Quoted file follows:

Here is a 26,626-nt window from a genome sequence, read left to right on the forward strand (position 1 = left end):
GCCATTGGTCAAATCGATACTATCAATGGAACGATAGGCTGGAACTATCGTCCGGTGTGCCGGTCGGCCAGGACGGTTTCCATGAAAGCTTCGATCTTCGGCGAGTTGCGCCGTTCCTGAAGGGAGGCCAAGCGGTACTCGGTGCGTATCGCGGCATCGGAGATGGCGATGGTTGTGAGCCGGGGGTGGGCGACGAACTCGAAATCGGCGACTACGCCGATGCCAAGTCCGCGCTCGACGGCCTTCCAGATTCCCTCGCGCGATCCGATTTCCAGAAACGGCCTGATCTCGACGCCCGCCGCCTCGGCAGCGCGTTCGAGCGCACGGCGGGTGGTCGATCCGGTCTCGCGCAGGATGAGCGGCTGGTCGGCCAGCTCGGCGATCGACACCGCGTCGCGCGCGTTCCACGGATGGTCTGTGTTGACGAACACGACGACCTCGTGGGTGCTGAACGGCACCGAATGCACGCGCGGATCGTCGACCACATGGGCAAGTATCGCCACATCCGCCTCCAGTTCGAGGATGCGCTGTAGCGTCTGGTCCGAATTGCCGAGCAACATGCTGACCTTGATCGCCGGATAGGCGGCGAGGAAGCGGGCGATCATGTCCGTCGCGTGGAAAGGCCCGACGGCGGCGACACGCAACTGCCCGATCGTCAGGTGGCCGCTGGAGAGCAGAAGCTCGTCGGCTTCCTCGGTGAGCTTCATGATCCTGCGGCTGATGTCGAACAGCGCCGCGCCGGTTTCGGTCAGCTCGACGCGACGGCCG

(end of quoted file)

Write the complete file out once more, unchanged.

Here is a 26,626-nt window from a genome sequence, read left to right on the forward strand (position 1 = left end):
GCCATTGGTCAAATCGATACTATCAATGGAACGATAGGCTGGAACTATCGTCCGGTGTGCCGGTCGGCCAGGACGGTTTCCATGAAAGCTTCGATCTTCGGCGAGTTGCGCCGTTCCTGAAGGGAGGCCAAGCGGTACTCGGTGCGTATCGCGGCATCGGAGATGGCGATGGTTGTGAGCCGGGGGTGGGCGACGAACTCGAAATCGGCGACTACGCCGATGCCAAGTCCGCGCTCGACGGCCTTCCAGATTCCCTCGCGCGATCCGATTTCCAGAAACGGCCTGATCTCGACGCCCGCCGCCTCGGCAGCGCGTTCGAGCGCACGGCGGGTGGTCGATCCGGTCTCGCGCAGGATGAGCGGCTGGTCGGCCAGCTCGGCGATCGACACCGCGTCGCGCGCGTTCCACGGATGGTCTGTGTTGACGAACACGACGACCTCGTGGGTGCTGAACGGCACCGAATGCACGCGCGGATCGTCGACCACATGGGCAAGTATCGCCACATCCGCCTCCAGTTCGAGGATGCGCTGTAGCGTCTGGTCCGAATTGCCGAGCAACATGCTGACCTTGATCGCCGGATAGGCGGCGAGGAAGCGGGCGATCATGTCCGTCGCGTGGAAAGGCCCGACGGCGGCGACACGCAACTGCCCGATCGTCAGGTGGCCGCTGGAGAGCAGAAGCTCGTCGGCTTCCTCGGTGAGCTTCATGATCCTGCGGCTGATGTCGAACAGCGCCGCGCCGGTTTCGGTCAGCTCGACGCGACGGCCG